Suddenly last week, election coverage was less about psychology and social science and more about simple math.
The Election Day failure of Voter News Service to provide the extensive exit- polling data intended to avoid a repeat of the 2000 debacle left the nets shifting into their panic modes and their myriad journalists and analysts talking about real results and real numbers.
But there was a bright side to all of that. The lack of VNS's data probably made it easier for the networks to exercise the caution and restraint they'd been promising since they blew the call during the 2000 presidential election.
By 2004, Voter News Service, funded by the networks and the Associated Press, will, supposedly, be fixed. But 2002 was supposed to be the dry run for the presidential race in 2004, and VNS failed.
CBS News President Andrew Heyward could have been speaking for all the networks when he told BROADCASTING CABLE on Election Night last week, "We are determined not to make mistakes. We'll report it when we have it, if that's a few days or a few weeks."
Dan Rather, whose remarks on the certainty of CBS's election calls were fodder for jokes in 2000, this time said, "We'd rather be last than be wrong."
Each net had developed its own backups. ABC News Political Director Mark Halperin said it got data from VNS computers, from the always solid AP and from various Web sites operated by state offices.
The developing Republican victory provided an Election Night theme for the pundits. "We kidded ourselves that this election was Seinfeld-like: an election about nothing," says Marty Ryan, executive producer for Fox News. "There are issues like terrorism, war and the economy, but the election had no overwhelming theme.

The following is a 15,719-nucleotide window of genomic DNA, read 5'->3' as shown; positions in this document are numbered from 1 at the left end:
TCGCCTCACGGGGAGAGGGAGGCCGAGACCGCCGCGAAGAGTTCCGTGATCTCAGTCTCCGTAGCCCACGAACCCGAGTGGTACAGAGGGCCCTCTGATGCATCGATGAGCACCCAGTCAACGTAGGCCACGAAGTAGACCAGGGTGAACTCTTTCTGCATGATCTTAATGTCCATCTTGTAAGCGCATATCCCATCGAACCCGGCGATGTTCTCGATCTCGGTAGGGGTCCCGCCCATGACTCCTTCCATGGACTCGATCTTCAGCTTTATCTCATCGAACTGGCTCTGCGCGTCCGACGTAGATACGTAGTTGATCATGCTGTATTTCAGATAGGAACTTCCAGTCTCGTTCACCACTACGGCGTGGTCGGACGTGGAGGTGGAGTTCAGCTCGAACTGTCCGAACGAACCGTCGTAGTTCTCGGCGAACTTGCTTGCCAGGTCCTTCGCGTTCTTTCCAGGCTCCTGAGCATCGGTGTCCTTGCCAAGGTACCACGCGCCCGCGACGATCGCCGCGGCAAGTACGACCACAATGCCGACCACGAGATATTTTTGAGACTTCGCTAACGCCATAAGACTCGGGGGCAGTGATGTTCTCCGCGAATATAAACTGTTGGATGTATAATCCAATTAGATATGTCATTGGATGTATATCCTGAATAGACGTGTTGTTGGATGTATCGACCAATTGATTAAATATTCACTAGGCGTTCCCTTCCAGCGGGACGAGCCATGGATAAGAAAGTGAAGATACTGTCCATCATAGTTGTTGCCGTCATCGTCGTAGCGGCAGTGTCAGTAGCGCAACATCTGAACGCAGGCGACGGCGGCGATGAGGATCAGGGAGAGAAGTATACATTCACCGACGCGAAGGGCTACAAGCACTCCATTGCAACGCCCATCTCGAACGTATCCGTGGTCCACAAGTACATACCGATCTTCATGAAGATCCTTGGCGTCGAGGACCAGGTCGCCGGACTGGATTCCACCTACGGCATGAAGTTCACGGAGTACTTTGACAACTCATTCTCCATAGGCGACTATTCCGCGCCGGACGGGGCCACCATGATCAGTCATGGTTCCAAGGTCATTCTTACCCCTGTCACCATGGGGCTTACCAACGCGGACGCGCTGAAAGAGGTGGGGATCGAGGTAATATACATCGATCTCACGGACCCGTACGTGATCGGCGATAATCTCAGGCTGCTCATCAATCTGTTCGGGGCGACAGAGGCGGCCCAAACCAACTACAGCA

"As the night went on, it became apparent that the election was about the Republicans winning."
The coverage was generally well received. The New York Times
said it was "a great night for Luddites." Indeed, at one point, Rather eschewed the available modern technology and used a time-honored accounting tool—his fingers—to highlight his points. And when NBC's Tim Russert brought out his low-tech eraserboard, a CNN analyst watching off-air commented, "That's the only thing that's working."
VNS Director Ted Savaglio, who took over in 2001, is respected and well-liked by network executives. But most network executives contacted acknowledged that questions about his future are legitimate.
"VNS has to present us with an explanation of what happened," said Linda Mason, vice president of public affairs at CBS and a VNS board member. "It's frustrating, but VNS is made up of people who make things happen."
Added another news executive: "Maybe it was too ambitious to think this could be developed, installed and tested. There's been no lack of commitment and no lack of funds, but it's a big, big job."
Savaglio said the problems were not so much in gathering information but in using and disseminating it. Much of the exit polling was, in fact, done, he said. But there were problems in entering the data into the system and in using it. Compiled and analyzed data may be released in the future.
"There just wasn't enough time to do a real dry run and work out the bugs," Savaglio said after the election. "The processing program [from Ohio-based Battelle Memorial Institute] wasn't finished. Now we'll need time to assess the damage to our four-year schedule."
And, although Savaglio had been optimistic that the programs would be ready by Election Day, clearly the VNS partners were not totally taken by surprise when they weren't.
Savaglio, who spent years as a network news producer, knew that time in the spotlight during the election—a New York Times
profile called him "the Bill Buckner of American politics"—was "part of the territory. It reaffirms for me how valuable the exit poll is to our members."
Additional reporting by Allison Romano and John M. Higgins
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